All of that is about things that move in a straight line. When things move in a circle, it is because some pull or push that we call a "force" is making it move in a circle. Now, when we are talking about the pull that objects have to each other, we call that force gravity. However, gravity is directly dependent on the mass of the two objects involved, and their distance from each other, and nothing else - and it doesn't matter how fast an object is moving (again, without taking into account the effects that we can only perceive at really big masses and really big velocities). So if the mass of the object stays the same, and the distance between the two objects is the same, the force holding those two objects together will stay exactly the same, no matter what the velocity. Now, if the velocity increases, the force will no longer be enough to keep the same distance between the objects. You can see this for yourself - twirl a ball on a string in a circle, and then increase the speed of the twirling to a faster, constant speed. The ball will pull the string to a farther "orbit", and will stay in that "orbit" as long as you keep the same speed. The change in speeds is called "acceleration", and it results from a "force" which moves the ball farther away from you. The "force" comes from "energy" - the energy needed to twirl the string a little faster.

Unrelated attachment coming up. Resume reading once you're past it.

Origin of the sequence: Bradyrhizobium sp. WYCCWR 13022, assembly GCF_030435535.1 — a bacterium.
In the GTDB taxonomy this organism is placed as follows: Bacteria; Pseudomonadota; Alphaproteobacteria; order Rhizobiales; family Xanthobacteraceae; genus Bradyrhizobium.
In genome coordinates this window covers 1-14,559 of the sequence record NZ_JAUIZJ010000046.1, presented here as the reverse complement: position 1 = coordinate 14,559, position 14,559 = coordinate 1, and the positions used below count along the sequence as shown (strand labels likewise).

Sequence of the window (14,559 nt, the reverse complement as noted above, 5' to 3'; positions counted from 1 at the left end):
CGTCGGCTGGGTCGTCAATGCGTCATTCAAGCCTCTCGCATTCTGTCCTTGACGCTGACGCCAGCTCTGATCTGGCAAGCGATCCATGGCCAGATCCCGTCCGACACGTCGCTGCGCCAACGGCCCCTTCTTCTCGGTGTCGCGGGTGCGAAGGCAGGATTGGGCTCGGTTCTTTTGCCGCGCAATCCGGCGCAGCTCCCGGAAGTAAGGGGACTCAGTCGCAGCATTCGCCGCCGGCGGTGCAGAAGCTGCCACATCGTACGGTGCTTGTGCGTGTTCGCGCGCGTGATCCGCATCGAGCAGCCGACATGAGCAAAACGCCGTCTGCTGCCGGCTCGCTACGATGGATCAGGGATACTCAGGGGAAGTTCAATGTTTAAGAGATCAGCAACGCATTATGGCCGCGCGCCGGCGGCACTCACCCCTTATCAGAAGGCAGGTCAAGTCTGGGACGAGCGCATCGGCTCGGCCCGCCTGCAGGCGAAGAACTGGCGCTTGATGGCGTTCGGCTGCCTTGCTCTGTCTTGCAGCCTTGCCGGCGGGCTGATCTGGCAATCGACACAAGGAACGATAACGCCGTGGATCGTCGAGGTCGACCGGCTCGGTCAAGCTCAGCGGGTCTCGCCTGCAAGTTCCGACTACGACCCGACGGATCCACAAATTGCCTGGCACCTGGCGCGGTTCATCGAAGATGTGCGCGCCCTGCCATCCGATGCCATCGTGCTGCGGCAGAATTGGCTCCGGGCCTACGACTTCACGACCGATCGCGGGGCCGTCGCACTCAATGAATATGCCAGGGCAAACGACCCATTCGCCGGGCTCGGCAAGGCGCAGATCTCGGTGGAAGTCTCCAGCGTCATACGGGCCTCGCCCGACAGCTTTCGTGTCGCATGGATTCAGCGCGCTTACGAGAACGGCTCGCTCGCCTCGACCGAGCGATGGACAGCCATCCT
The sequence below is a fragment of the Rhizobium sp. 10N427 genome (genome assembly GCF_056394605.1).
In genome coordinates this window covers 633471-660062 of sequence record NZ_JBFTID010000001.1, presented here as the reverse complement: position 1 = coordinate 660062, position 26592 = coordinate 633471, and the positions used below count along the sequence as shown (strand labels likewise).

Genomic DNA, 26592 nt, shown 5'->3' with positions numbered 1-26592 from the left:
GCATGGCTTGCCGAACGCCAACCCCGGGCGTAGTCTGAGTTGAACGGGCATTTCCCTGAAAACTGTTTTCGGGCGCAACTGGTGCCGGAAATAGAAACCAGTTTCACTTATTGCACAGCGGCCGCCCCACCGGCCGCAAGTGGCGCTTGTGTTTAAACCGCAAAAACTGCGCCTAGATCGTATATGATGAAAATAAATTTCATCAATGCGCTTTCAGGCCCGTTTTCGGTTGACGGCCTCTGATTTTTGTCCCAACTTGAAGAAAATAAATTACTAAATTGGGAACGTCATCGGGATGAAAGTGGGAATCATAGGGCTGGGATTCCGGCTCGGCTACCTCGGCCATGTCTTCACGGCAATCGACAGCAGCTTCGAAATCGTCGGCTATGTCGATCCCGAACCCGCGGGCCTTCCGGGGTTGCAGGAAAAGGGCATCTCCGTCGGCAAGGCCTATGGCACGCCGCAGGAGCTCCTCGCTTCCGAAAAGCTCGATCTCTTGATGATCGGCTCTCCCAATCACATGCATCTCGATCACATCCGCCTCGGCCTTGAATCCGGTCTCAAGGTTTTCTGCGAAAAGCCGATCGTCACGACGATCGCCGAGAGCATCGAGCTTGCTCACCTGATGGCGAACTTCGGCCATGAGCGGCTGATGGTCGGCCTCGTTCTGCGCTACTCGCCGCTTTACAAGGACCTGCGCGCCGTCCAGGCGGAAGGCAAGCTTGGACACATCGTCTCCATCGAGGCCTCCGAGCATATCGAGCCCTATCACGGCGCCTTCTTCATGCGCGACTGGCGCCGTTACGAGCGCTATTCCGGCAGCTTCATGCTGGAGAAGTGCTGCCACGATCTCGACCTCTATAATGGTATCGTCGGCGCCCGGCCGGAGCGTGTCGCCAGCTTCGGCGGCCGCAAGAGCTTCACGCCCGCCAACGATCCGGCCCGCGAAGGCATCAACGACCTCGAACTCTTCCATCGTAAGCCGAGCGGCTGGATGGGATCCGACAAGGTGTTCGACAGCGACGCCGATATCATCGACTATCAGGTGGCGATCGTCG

The reason that the ball keeps spinning in a circle is that the string is exerting a "force" in it - the second you let go of the string, the ball will fly off in a straight line. The farther out the ball is, the longer it has to travel to get around the circle, and therefore the faster it has to travel. To travel faster, to "change the velocity", or in other words, to "accelerate", takes what we call "energy".

All these words - "force", "energy", "acceleration", "mass", etc. are very specific scientific terms, and have very specific meanings. If there is no change in velocity (acceleration), and no change in mass, the force is zero - by definition.

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Last edited by SuperShuki on Fri Jun 29, 2012 2:18 pm, edited 3 times in total.



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Post Re: Quick physics question?   Posted on: Fri Jun 29, 2012 2:02 pm
By the way, don't be afraid to ask - speaking for myself, at least, I like showing off how smart I am. :lol: